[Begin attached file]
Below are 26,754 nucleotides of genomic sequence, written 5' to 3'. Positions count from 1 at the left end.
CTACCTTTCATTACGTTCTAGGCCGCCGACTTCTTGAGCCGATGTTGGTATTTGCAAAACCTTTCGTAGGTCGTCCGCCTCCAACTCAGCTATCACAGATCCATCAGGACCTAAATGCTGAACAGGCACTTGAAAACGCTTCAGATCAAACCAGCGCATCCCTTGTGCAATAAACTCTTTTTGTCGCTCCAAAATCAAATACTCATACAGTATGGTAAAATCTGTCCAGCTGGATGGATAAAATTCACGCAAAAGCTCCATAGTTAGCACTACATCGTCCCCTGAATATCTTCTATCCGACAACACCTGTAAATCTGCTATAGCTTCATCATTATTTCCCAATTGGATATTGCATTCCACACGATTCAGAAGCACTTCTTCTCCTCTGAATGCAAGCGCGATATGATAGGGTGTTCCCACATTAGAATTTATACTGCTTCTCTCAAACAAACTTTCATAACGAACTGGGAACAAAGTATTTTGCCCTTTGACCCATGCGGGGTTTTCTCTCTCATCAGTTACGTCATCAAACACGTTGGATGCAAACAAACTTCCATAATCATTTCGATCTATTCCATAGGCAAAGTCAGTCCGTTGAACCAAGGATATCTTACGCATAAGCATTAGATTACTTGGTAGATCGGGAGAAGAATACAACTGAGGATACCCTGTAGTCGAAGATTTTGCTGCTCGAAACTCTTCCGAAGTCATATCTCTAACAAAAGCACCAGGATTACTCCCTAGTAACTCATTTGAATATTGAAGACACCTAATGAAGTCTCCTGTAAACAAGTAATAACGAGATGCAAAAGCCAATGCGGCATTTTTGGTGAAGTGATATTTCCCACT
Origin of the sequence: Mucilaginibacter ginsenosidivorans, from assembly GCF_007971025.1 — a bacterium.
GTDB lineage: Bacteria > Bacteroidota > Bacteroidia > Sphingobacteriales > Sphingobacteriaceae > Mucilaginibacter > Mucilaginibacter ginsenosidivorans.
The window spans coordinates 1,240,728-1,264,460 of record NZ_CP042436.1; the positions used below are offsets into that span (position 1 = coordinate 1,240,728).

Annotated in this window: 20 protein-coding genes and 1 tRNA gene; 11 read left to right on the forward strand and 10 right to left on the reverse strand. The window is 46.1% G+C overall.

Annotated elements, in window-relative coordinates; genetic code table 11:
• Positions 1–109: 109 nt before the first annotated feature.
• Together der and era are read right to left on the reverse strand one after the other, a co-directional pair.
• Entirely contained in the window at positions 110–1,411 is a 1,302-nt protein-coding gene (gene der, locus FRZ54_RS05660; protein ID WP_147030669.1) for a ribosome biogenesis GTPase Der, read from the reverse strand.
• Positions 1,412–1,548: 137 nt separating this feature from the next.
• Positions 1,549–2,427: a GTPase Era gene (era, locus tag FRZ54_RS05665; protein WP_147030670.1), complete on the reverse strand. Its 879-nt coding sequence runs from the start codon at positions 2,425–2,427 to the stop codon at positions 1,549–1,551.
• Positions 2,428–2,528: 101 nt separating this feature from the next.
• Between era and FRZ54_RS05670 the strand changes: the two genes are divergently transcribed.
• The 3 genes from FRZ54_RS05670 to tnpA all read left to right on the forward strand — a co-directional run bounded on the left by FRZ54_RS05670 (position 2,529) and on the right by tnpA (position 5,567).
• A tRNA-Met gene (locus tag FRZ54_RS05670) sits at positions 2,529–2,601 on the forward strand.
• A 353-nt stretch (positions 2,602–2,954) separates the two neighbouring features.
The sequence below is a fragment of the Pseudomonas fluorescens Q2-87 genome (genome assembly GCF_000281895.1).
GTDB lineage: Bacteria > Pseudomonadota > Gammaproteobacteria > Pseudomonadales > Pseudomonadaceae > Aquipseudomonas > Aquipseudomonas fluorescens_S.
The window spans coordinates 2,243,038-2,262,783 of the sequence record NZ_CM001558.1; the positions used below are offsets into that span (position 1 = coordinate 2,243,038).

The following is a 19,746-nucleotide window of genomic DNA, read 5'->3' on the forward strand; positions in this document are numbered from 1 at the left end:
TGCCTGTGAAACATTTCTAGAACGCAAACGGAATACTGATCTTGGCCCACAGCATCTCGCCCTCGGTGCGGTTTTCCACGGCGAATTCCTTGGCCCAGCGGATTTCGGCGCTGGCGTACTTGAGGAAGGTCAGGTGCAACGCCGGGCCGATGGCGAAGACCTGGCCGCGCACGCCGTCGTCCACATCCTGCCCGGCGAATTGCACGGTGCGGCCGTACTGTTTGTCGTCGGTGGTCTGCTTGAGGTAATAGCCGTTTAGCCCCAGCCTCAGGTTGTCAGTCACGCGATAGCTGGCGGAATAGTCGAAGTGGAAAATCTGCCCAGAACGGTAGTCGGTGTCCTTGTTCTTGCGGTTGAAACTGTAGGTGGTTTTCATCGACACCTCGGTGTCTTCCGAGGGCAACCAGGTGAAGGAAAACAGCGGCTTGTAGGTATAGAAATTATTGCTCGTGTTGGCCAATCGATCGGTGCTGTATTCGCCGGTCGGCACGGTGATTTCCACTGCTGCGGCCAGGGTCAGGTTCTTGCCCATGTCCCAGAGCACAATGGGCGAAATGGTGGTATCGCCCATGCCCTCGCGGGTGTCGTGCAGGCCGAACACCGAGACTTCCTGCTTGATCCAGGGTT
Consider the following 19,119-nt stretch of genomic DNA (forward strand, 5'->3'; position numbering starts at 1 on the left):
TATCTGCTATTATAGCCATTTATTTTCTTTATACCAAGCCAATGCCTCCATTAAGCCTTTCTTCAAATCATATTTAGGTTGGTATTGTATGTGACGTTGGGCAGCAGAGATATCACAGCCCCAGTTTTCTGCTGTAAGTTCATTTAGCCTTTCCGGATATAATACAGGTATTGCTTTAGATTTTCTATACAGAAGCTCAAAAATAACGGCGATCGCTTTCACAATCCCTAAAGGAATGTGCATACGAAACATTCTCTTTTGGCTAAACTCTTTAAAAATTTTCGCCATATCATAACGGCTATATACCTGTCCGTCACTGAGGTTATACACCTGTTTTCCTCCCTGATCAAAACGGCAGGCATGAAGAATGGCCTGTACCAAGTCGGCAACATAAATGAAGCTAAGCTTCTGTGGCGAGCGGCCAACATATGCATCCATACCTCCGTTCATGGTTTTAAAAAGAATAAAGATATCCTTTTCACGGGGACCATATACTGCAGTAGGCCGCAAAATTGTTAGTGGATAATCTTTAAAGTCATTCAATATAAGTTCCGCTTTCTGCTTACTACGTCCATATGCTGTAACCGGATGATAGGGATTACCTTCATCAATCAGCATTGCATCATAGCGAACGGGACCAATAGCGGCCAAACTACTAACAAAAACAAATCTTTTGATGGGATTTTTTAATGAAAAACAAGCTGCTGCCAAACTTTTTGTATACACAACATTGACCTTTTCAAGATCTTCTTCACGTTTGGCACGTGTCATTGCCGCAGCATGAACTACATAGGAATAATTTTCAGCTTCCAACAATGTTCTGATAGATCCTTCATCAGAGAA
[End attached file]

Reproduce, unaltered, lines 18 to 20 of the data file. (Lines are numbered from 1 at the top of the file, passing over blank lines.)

The sequence below is a fragment of the Pseudomonas fluorescens Q2-87 genome (genome assembly GCF_000281895.1).
GTDB lineage: Bacteria > Pseudomonadota > Gammaproteobacteria > Pseudomonadales > Pseudomonadaceae > Aquipseudomonas > Aquipseudomonas fluorescens_S.
The window spans coordinates 2,243,038-2,262,783 of the sequence record NZ_CM001558.1; the positions used below are offsets into that span (position 1 = coordinate 2,243,038).